Financial planners are a conservative lot, so I was a pleasantly surprised to see the results of a study that showed the profession is at last starting to embrace content marketing.
The research, carried out by a postgraduate student from Birmingham Business School, was based on a survey of 110 companies in the UK, North America and Australasia. It was commissioned and part-funded by Ember Television, but we kept our distance from the research process. There has been very little independent research on marketing for advisory firms, and we were as keen as anyone to know the state of play.
Asked which form of marketing they considered the most effective, more than half of those surveyed went for content. Events and seminars were rated the next most effective, ahead of printed materials and press releases.
I must say I was surprised to see social media at the bottom of the list. Financial planners have never been prolific users of Twitter, Facebook and LinkedIn, and now it seems that many of those who have used social media are scaling back.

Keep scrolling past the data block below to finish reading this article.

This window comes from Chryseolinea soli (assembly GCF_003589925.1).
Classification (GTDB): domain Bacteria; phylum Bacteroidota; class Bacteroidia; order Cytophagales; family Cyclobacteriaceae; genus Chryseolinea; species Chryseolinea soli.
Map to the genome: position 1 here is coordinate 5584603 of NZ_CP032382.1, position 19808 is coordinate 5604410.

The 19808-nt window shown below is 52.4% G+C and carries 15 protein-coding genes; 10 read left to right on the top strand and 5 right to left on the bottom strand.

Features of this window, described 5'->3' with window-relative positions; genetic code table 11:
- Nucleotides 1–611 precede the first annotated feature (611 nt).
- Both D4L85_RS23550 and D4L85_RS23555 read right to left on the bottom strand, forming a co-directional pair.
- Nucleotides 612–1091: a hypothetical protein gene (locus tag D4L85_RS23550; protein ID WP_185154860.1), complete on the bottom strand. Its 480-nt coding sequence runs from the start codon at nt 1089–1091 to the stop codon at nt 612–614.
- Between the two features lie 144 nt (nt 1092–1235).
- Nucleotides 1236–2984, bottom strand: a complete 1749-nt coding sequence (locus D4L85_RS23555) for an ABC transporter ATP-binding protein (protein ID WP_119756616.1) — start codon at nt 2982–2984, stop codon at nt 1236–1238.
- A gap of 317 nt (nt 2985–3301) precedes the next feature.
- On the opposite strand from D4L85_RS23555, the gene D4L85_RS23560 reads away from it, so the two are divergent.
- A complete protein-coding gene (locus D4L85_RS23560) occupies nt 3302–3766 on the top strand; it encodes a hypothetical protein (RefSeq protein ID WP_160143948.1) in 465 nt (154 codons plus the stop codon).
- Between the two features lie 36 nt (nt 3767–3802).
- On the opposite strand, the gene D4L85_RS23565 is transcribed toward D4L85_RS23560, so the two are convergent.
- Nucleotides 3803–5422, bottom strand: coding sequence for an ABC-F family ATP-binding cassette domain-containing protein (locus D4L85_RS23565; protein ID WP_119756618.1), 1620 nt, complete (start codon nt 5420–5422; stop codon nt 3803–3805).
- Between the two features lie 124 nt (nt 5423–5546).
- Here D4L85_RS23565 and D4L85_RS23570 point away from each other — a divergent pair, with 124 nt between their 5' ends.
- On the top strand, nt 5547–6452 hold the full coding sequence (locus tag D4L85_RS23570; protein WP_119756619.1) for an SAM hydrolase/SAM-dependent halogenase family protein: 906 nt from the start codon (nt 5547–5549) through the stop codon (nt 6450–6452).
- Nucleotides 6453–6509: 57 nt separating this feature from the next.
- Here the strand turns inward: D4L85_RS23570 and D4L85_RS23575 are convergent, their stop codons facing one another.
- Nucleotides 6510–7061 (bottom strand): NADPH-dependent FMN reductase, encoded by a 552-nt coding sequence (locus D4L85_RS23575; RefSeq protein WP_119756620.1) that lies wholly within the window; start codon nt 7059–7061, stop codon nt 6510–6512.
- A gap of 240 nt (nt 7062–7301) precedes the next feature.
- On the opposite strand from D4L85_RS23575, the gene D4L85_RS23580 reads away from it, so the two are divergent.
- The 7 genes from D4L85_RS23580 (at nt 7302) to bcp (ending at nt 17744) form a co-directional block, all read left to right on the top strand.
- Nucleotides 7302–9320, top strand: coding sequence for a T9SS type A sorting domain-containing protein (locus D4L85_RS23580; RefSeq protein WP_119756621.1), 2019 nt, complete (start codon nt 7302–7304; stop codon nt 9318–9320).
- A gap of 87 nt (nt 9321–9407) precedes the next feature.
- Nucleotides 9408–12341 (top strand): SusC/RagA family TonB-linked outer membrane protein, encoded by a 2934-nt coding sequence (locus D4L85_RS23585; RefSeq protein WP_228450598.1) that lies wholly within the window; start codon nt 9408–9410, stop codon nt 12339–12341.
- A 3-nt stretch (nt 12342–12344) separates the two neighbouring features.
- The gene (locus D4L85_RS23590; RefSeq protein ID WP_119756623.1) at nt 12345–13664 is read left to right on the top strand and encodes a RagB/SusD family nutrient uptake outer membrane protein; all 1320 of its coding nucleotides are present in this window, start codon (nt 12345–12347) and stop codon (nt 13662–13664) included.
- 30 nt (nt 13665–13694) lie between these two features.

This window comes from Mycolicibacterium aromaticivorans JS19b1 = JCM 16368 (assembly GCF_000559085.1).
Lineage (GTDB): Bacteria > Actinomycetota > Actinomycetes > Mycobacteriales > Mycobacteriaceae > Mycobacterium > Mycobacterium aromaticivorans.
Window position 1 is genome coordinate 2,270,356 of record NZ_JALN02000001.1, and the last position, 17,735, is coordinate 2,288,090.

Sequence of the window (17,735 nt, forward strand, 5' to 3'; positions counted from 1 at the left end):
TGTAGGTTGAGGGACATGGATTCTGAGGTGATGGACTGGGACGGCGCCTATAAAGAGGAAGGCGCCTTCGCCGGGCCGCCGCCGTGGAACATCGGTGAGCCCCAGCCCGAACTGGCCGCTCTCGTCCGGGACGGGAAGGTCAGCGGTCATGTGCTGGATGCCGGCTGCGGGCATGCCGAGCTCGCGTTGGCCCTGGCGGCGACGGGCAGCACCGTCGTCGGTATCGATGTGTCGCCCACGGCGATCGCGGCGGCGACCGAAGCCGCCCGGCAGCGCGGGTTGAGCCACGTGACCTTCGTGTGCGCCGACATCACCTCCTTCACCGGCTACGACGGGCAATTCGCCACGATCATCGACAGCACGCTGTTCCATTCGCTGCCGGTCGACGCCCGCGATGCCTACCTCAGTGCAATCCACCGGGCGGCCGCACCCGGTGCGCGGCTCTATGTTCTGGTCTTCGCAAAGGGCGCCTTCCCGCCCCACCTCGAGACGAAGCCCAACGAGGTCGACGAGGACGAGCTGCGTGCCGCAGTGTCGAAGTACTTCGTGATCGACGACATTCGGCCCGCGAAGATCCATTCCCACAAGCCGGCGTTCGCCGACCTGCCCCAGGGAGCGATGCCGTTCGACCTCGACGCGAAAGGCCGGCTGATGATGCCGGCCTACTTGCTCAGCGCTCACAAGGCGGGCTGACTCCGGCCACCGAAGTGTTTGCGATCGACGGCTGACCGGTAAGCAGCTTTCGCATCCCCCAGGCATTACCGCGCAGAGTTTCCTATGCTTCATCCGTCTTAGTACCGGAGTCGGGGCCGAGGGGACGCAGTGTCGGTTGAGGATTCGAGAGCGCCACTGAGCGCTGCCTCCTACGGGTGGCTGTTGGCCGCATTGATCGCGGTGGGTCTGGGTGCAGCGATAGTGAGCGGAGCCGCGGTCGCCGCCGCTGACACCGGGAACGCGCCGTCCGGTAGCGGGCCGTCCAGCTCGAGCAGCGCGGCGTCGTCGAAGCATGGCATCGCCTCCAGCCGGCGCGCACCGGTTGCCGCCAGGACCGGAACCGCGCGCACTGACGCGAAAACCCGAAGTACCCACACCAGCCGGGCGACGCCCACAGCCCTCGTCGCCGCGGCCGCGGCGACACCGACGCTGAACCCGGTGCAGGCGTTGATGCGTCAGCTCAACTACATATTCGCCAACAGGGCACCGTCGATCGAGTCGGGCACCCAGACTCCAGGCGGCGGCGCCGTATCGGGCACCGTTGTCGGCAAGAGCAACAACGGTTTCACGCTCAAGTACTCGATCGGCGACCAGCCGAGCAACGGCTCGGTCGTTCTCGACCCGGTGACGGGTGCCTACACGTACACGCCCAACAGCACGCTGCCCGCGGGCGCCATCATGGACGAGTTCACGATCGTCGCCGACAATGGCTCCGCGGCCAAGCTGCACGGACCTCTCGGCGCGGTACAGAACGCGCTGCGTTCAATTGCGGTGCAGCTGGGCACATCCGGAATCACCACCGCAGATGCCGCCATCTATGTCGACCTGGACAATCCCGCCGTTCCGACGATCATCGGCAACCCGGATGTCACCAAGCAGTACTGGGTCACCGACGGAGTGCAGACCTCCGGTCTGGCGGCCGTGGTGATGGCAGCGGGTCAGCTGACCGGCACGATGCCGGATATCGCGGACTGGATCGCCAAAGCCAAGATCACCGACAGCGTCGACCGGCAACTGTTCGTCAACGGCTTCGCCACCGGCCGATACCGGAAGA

For firms looking to grow - to attract and retain more clients - that is surely a mistake. Social media is precisely where their clients and prospective clients are. Not being there alongside them makes very little sense.
The key point, though, is that content and social media need each other. You can have the best content, but if not enough people in your target demographic see your insightful videos, your beautiful infographics or your word-perfect blog, you’ve wasted precious time and resources.
Social media is how you direct your content to the people who you want to see and engage with it. It’s also how you share other people’s content - and that too is crucial to building a loyal audience.
Yes, it’s time-consuming, and (not least for compliance reasons) it certainly isn’t something you can leave to just anyone to manage on their own. As with blogging, my advice is that if you and your senior colleagues don’t have time for social media, you should outsource it to someone with specialist knowledge and expertise.
So just as any well-balanced portfolio includes equities and bonds, an effective marketing strategy needs both content and social media.